The IMF has not received a request for financial support from Sri Lanka, Masahiro Nozaki, the mission chief for Sri Lanka, said in an email. “We stand ready to discuss options if requested. We continue to closely monitor economic and policy developments in Sri Lanka.”
The emergency measures are necessary “to give legal backing to stop hoarding. But with emergency and sudden lockdowns comes rumors and panic, and that creates excess buying,” said Adrian Perera, chief executive officer of Lanka Rating Agency. “Rates will need to be raised again this year to keep inflation under control and support the rupee.”
Travel restrictions have hammered the tourism industry, which contributes about 5% of the total economy, while an extended lockdown to try to halt the spread of the delta variant has hurt commerce and industry.
Among President Gotabaya Rajapaksa’s emergency measures passed by parliament this week was the appointment of Major General N.D.S.P. Niwunhella as commissioner of general and essential services, giving him the power to commandeer food supplies and regulate prices to “safeguard the interest of consumers.”
Opposition lawmakers decried the move as an attempt to extend the president’s power, arguing that the crisis could be dealt with through existing legislation.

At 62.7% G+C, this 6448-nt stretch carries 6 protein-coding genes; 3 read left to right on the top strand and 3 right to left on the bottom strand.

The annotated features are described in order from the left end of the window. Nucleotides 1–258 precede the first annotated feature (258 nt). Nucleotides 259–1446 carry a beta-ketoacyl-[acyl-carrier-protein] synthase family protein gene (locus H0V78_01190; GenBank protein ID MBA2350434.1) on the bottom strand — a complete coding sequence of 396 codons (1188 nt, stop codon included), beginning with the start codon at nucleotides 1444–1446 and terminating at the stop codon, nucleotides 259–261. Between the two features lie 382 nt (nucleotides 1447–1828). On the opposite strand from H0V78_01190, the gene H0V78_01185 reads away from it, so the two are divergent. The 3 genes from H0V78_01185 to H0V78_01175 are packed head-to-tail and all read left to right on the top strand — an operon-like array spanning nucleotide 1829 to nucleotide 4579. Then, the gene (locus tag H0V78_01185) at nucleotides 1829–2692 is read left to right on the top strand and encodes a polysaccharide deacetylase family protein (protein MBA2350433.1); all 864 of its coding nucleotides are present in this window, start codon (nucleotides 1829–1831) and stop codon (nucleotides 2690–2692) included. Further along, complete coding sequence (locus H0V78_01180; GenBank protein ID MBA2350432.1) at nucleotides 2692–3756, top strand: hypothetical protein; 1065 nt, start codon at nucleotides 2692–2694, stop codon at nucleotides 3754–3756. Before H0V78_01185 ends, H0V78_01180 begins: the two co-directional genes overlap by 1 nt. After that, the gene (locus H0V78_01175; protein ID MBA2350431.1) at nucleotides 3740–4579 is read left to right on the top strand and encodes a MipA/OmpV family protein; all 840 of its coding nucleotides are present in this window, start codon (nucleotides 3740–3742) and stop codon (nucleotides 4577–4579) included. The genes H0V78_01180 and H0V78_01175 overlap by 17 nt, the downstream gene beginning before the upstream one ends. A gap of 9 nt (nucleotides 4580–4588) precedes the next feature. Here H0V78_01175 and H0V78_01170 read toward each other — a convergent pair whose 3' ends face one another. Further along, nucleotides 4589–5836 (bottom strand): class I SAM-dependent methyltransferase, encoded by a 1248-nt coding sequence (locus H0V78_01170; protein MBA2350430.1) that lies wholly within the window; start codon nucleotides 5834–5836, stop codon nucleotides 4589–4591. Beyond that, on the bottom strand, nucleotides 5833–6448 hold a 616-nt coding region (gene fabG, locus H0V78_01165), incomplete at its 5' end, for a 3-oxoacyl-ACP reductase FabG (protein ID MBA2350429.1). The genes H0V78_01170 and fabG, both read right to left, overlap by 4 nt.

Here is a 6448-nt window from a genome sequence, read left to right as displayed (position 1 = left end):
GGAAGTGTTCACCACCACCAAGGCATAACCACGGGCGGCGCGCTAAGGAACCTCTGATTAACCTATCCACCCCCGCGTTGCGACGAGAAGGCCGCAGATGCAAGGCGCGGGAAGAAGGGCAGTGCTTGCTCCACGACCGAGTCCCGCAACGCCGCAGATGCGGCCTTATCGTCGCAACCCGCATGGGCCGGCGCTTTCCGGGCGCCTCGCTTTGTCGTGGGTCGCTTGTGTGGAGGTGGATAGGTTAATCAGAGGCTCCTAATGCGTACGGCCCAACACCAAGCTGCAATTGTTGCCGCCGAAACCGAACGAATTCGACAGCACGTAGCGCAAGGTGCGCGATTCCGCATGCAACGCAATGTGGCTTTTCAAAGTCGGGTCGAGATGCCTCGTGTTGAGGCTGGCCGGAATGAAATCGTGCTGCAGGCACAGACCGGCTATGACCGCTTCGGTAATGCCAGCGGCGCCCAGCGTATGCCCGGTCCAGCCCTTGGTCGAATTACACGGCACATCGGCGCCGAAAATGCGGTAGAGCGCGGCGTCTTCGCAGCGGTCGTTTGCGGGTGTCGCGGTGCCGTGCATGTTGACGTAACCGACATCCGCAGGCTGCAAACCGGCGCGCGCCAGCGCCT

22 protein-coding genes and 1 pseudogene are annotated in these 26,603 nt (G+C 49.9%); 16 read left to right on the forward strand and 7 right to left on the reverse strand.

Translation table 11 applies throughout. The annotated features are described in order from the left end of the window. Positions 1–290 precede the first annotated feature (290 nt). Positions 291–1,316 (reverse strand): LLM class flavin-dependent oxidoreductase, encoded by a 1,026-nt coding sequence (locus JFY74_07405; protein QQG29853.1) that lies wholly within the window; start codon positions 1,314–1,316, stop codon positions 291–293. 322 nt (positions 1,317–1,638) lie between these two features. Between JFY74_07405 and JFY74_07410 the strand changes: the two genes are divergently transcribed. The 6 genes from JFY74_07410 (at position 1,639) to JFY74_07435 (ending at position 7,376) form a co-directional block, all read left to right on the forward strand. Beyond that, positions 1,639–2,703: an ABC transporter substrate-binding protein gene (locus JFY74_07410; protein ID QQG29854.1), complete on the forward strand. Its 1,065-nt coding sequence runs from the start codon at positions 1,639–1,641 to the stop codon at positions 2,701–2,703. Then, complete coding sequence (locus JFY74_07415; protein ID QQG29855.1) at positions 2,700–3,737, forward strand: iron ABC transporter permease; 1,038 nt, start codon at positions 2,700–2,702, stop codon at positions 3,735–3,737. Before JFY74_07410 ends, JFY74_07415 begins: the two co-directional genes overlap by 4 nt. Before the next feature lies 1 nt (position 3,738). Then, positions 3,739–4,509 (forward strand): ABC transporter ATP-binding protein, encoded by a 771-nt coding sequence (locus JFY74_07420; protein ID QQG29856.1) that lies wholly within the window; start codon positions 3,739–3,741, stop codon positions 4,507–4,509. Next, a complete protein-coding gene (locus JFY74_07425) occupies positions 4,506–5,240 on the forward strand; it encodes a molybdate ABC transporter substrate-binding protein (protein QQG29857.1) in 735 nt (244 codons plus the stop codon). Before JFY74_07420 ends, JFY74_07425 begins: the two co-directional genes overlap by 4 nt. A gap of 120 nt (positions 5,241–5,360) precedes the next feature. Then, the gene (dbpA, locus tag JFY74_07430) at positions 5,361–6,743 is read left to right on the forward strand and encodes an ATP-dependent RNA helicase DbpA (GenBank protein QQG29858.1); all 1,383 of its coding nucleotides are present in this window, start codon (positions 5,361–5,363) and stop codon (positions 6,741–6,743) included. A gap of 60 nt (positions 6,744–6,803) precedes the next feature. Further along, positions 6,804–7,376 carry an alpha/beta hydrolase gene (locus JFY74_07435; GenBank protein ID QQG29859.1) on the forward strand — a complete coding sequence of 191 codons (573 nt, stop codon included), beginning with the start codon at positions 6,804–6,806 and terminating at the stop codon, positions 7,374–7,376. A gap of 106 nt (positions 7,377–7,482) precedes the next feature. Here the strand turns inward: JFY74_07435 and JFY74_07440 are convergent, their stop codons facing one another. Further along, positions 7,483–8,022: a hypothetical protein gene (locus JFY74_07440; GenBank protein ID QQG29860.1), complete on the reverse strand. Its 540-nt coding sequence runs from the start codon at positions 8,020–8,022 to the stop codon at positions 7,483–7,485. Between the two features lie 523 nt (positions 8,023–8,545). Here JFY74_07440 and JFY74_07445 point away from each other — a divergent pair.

The emergency rules allow the president “to suspend civil liberties, arrest and detain any citizen without a court order, suspend laws of the country, enter any premise without a court order and seize privately owned property,” lawmaker Eran Wickramaratne for the main opposition Samagi Jana Balawegaya party said in parliament. “No President should be given more powers than are needed to execute his responsibilities.”
The new rules were enacted swiftly. On Wednesday, officials seized stocks of rice from mills in Polonnaruwa district, one of the nation’s main growing regions, in order to distribute the grain under a government price-control system, according to the government. Authorities accused the mills of hoarding the supplies.